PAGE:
I love to compare the UK to South Africa when it comes to eSports. They’re more economically secure, have the infrastructure to pull off major tournaments, but lack the support and community to properly thrive as an eSports nation. South Africa, on the flipside, has the community and support, but lack the former. A funny comment on Reddit after a video of Bravado Gaming’s Aran ‘Sonic’ Groesbeek got a crazy ace, read: “The UK should make a CS:GO team of South Africans like their Cricket team.” I found that oddly amusing because it’s once again testament to the skill we have lurking in our competitive scene, but like the UK we lack Industry Infrastructure – which is something UK Organization Ukie is trying to change.
Ukie announced their representation of major organizations in the UK including ESL, Fnatic, Gfinity, Smite developer Hi-Rez Studios, and FaceIT. These are some of the biggest players in the international scene, and they’re all based in the UK which gives weight to the argument that some infrastructure is needed. Ukie, and their partners, have outline recommendations to the UK Government in an effort to bolster the country’s involvement in certain areas related to eSports. These include games job creation, economic growth, tourism, and skills development (via eSports Observer).
Packed stadium for ESL One.
Here’s a summarized list of the recommendations, which are available from their press release:
- The esports sector is to work with key government departments to develop a unified strategic approach and appealing trade and investment offer to major international tournament holders, IP owners and brands;
- The delivery of superfast broadband and 5G to provide the best infrastructure across the country;
- The sector should coordinate itself as an industry group to share information and encourage and facilitate the sharing of best practice;
- Industry and government to develop a methodology for more accurately measuring the UK esports sector;
- Government to consider the needs of esports businesses and players in policy debates around skills and immigration and
- The UK’s already world-leading games industry education courses to include esports modules;
- Esports companies to actively support sustainable initiatives that promote and inspire diverse participation of esports;
- Fifteen UK esports ambassadors to be created to promote esports in the UK and internationally, picked from a diverse mix of players, developers, publishers and event organizers, and to be added to the UK’s existing Video Games Ambassadors scheme.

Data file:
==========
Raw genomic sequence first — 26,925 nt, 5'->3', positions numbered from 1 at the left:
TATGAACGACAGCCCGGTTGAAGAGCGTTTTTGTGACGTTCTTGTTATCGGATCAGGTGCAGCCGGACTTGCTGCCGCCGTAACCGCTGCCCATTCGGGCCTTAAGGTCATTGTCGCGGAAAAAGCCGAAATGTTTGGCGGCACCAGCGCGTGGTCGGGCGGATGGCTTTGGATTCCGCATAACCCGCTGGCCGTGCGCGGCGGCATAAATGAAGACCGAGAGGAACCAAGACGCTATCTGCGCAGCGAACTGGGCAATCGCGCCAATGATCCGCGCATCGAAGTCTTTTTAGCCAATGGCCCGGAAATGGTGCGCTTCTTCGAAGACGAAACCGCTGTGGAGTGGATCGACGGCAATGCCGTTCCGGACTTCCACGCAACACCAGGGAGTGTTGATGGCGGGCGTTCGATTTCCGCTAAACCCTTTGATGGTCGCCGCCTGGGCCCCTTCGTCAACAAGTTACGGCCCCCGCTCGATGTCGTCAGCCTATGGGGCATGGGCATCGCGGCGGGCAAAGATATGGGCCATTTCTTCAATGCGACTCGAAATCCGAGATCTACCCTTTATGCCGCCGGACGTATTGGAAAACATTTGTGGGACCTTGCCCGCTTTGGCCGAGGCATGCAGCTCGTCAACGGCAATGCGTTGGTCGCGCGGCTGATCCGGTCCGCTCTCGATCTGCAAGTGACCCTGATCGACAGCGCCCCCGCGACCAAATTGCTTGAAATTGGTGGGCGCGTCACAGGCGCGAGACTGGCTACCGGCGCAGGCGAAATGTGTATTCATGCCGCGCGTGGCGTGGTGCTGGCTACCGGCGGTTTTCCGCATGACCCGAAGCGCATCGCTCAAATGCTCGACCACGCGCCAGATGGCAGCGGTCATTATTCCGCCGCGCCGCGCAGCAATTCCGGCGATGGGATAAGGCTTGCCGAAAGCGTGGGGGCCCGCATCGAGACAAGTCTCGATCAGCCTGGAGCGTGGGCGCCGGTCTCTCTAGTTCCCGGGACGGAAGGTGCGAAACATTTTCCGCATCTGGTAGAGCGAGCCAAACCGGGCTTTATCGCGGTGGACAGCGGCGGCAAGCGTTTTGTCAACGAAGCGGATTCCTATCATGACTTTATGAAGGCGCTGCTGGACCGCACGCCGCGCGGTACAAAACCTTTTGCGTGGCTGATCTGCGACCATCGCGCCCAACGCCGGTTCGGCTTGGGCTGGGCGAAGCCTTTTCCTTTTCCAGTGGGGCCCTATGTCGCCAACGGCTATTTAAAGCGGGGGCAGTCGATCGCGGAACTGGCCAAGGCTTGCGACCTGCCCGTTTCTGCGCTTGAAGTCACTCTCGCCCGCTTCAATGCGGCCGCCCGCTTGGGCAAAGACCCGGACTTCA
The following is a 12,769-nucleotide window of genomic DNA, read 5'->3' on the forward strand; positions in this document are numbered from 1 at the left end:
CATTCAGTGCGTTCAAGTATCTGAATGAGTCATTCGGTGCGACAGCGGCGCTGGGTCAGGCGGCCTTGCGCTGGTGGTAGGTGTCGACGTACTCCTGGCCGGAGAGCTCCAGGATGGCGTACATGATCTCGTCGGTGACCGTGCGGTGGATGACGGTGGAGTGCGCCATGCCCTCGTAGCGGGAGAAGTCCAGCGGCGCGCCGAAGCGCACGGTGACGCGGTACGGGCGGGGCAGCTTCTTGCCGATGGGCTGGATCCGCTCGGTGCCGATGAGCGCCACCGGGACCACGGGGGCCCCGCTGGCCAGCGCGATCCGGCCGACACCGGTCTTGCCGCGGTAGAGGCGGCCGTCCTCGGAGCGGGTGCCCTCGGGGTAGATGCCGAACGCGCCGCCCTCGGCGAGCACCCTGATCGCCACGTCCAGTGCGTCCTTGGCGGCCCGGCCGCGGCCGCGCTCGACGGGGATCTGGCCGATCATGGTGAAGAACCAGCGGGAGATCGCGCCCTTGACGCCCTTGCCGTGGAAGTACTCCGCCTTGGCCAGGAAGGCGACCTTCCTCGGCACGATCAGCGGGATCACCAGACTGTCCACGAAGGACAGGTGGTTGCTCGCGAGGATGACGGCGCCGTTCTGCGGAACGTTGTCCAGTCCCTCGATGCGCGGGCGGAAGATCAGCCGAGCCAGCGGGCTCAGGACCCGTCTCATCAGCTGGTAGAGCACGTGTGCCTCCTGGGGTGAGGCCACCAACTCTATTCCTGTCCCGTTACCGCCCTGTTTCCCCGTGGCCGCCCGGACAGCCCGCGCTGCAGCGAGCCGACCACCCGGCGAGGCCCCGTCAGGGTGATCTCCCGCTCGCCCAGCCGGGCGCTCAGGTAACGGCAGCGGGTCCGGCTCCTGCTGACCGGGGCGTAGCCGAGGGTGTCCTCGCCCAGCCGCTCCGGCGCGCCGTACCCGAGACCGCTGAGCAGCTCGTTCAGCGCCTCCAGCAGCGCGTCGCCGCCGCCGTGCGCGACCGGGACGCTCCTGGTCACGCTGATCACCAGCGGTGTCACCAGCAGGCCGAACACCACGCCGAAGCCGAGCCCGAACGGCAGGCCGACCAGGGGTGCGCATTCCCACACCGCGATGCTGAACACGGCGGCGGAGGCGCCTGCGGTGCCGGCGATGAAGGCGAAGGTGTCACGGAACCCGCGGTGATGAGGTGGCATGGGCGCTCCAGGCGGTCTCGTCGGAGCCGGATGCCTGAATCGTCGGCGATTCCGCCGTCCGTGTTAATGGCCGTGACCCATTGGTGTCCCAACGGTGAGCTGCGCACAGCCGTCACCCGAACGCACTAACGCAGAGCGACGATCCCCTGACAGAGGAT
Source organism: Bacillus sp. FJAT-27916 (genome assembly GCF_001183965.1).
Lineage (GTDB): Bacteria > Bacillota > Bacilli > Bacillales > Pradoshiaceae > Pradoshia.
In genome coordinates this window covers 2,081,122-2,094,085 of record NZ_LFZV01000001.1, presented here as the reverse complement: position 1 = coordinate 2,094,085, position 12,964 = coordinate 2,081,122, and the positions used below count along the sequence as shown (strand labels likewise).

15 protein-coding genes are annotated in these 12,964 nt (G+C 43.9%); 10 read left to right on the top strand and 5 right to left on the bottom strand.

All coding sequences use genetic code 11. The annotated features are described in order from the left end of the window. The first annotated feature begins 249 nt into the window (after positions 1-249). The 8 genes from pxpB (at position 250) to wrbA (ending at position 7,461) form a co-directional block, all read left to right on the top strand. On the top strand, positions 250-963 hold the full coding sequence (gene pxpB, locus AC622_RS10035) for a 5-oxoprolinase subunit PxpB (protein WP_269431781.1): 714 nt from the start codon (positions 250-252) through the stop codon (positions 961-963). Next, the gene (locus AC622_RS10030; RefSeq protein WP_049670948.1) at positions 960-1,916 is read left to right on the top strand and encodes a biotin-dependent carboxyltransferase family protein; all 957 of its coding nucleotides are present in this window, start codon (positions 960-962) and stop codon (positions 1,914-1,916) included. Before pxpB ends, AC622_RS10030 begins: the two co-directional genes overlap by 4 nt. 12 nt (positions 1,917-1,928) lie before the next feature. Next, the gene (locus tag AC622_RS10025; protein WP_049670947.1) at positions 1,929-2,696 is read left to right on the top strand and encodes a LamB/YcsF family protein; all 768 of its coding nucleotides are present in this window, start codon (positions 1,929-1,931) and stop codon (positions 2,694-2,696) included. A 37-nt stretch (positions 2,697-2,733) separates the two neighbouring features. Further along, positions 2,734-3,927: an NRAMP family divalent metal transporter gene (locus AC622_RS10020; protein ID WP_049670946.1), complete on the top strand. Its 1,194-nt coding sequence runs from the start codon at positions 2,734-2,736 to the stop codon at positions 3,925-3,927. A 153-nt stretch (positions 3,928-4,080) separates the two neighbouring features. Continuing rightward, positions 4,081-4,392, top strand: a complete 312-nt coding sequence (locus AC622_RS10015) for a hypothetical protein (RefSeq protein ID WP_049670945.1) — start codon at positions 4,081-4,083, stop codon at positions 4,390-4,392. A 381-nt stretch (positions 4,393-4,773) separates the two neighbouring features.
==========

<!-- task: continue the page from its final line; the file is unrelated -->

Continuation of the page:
What can we do?
Reading this, I couldn’t help but consider the possibility of a similar organization existing in South Africa. The issue with South Africa is that the industry is still in its infancy. A lot of organizations in South Africa have their own agendas, trying to do things their way with a jaded vision of how things work. Companies owned by major corporations who leave a paper trail behind ever decision, big or small. Banding these organizations together at this time would be near impossible, but for those who are willing to work together, should.
The other issue, before we speak about eSports Infrastructure, is political infrastructure. Bringing this forward to our current governments brings forward the risk of money grabbing to purchase new BMWs. If some of the long-fingered politicians, who exists in our government, caught a glimpse of the financial potential in eSports, who knows what they’d do? At the moment, it’s a bit too risky to try and bring about governmental support for eSports, and this is leading us down a very shaky path. What it’s essentially doing is pushing organizations further apart as no structure exists to keep them in check. Each company is growing at their own pace and expense which creates a bigger divide between the operational structure of every major tournament and event. There is no norm, currently, and every company has their own ideas. Hopefully, we don’t drift too far apart and can soon look to create some Industry Infrastructure of our own.
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Last Updated: November 29, 2016